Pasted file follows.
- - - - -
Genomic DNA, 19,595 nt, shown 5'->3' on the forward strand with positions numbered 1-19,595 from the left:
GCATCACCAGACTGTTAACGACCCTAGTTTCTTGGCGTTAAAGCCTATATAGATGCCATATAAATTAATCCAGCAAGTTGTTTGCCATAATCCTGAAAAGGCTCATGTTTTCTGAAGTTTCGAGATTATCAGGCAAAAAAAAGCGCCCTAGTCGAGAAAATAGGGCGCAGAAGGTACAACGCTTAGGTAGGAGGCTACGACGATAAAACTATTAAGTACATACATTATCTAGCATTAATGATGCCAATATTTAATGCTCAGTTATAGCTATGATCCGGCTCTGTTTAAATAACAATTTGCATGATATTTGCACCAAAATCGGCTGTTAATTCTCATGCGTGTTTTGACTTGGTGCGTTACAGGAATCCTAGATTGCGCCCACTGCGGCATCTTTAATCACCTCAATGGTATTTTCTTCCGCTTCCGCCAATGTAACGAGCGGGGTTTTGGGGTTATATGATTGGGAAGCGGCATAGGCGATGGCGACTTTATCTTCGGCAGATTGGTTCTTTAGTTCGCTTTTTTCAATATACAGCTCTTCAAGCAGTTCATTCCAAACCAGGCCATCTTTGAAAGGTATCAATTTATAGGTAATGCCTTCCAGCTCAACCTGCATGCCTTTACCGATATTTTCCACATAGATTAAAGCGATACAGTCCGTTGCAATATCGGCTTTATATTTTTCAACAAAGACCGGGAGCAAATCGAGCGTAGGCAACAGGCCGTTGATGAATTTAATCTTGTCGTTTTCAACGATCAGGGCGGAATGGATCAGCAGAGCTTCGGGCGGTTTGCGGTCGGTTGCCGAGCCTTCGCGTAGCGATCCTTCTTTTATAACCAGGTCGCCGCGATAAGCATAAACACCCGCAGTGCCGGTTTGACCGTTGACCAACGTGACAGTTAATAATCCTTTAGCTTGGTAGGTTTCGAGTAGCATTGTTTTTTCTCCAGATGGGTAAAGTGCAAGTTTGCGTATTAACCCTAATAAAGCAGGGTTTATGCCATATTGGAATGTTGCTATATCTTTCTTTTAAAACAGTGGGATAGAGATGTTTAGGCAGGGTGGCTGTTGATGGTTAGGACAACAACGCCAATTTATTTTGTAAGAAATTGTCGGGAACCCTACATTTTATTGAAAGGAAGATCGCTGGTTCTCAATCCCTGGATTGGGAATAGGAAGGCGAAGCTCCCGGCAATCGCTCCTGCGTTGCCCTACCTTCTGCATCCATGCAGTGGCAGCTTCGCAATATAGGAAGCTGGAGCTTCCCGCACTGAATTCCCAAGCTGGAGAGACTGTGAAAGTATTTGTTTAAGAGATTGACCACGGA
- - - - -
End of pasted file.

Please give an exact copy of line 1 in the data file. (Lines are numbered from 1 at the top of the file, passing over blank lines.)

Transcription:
Genomic DNA, 19,595 nt, shown 5'->3' on the forward strand with positions numbered 1-19,595 from the left: